Controls 8/10. No major gripes with the controls, the only one being the way you make the character run.. You have to hold in the left stick (which you also use to walk) which can be very tedious at the best of times. It just doesn't function that well at all. Blocking can also be difficult to pull off occasionally.

Story 6/10. While it starts off great and is fascinating, the story doesn't really develop. Rather, it just hints/teases at possibilities, but never gives a direct answer or explains things fully to certain key elements. It does have some nice twists through it, but this all let down by the ending. Quite dissatisfying.

Gore Meter 6/10. I'll put it bluntly, in terms of gore this has nothing over Manhunt. On the off chance you bring a crim to his knees during attack, you have the option of four execution type methods (Two of which aren't even executions.. ).. But since the game is in first person all you see is your camera going close to their face and crack next thing you know they're on the floor. It doesn't give the player a feeling of satisfaction in performing one, so it's rather pointless. They're very ordinary. As for belting them in combat, sure there's some of the red stuff, but barely any. Gore wise the game is very disappointing. ‘More gruesome than Manhunt'? Please! The game relies on cheap scares a lot of the time too, like a shutter banging shut in the wind, or after a prolonged scene of floorboards creaking and scary music all you get is a rat scuffling out..

Fun Factor 7/10. At the start of the game, all you'll want to do is run around beating all the psychotic lunatics with whatever you can grab your hands on, and it's a hell of a lot of fun. But it becomes old as the hours tick on, and can start to feel like a bit of a chore towards the end of the game. All you want to do is get to a certain point which is right in front of you when two crims jump out for the attack. “Oh joy, this again…” That's how I was at the end of it all.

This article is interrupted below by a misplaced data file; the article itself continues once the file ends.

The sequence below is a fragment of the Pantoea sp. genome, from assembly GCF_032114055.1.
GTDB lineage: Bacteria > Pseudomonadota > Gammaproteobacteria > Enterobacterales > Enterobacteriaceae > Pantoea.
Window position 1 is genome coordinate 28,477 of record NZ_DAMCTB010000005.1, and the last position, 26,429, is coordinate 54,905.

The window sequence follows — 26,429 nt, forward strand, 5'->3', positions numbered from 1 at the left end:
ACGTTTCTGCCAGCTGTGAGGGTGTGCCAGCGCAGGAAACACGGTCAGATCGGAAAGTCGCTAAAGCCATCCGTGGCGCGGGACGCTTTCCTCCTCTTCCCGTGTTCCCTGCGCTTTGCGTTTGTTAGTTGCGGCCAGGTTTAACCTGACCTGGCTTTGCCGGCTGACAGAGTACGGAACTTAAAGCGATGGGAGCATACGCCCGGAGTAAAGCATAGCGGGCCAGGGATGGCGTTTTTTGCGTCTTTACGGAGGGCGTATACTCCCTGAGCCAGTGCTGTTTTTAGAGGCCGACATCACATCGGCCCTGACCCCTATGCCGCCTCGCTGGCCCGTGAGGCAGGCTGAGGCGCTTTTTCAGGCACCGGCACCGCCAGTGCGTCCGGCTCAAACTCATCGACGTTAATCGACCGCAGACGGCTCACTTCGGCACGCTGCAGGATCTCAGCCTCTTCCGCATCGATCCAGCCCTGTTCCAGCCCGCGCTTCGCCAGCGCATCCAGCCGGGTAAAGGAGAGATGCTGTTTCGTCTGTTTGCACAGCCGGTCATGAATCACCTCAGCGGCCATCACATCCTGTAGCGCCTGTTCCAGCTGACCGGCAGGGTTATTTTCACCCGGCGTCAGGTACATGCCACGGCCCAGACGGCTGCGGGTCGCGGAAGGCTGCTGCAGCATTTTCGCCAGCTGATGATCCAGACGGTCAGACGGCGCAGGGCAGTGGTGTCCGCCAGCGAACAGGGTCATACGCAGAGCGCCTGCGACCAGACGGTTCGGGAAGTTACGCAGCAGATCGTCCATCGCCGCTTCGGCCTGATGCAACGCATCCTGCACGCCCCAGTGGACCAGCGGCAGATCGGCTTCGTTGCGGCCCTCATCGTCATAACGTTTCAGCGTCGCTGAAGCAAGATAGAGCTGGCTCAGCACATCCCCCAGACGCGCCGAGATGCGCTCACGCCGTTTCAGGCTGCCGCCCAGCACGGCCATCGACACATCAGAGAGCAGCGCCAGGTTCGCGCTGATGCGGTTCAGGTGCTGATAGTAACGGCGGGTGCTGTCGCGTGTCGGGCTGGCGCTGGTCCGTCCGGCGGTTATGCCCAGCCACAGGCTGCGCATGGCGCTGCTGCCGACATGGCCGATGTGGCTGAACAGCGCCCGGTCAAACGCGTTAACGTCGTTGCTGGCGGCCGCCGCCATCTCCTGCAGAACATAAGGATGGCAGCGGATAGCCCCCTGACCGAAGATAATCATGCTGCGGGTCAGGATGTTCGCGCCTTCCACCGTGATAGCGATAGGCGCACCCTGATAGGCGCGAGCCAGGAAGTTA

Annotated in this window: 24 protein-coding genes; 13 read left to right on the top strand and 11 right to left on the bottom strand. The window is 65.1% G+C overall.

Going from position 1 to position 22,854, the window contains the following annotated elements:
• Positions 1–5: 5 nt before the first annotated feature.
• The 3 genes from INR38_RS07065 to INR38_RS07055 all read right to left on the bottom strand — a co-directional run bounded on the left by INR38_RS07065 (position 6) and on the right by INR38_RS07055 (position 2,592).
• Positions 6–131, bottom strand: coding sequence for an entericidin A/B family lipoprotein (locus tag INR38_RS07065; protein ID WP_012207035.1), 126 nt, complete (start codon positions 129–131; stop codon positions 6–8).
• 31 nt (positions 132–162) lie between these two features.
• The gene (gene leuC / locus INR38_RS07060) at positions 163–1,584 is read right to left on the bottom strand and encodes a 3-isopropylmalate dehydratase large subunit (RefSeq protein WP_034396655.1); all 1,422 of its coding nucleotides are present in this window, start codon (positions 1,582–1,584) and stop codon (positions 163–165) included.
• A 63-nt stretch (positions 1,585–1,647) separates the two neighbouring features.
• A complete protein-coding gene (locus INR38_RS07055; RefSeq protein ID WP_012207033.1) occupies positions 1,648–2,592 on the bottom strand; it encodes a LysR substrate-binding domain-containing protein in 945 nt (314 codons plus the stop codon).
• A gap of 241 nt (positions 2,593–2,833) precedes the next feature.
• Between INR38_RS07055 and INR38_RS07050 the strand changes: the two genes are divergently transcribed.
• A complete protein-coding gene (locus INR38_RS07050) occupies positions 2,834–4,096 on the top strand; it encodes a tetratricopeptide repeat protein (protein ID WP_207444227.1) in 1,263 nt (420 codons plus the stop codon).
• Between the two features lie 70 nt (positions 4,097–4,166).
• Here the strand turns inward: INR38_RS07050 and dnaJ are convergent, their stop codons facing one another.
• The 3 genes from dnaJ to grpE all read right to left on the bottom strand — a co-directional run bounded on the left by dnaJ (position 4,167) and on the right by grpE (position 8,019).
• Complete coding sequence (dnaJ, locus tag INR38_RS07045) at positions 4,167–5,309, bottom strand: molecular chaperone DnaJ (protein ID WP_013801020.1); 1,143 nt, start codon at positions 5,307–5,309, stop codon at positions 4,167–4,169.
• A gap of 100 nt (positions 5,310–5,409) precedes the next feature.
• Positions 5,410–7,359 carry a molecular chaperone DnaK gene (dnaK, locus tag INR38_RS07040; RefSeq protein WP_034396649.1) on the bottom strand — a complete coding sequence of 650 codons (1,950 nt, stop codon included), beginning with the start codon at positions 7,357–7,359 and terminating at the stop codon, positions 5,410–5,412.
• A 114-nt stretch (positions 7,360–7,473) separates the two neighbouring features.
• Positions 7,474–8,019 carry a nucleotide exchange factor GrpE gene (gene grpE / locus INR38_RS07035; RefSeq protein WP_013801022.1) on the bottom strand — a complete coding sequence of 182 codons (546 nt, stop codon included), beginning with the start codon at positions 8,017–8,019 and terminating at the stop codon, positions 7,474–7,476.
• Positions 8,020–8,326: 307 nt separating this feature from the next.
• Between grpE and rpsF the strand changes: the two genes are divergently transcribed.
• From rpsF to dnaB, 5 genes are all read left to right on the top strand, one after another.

The game does have achievements to unlock which can be fun to collect, but don't really offer anything that rewarding for doing so except a few points for your Gamer Profile on Xbox Live.

Overall 7/10. The developers focused too much on the combat/A.I and nowhere near enough on the other aspects of the game. Fun to start with, but starts feeling old and repetitive by the end of it. Forensic tools, a big selling part of the game, have been designed for toddlers to use. However it is enjoyable for a play, just don't be expecting anything as gruesome as Manhunt. I'd recommend giving it a rent over the weekend over purchasing it, however it does have some replay value in the form of 50 unlockable achievements.

All in all, Condemned is fun, but it could have been so much more..


Reviewer's Score: 7/10 | Originally Posted: 03/30/06, Updated 03/31/06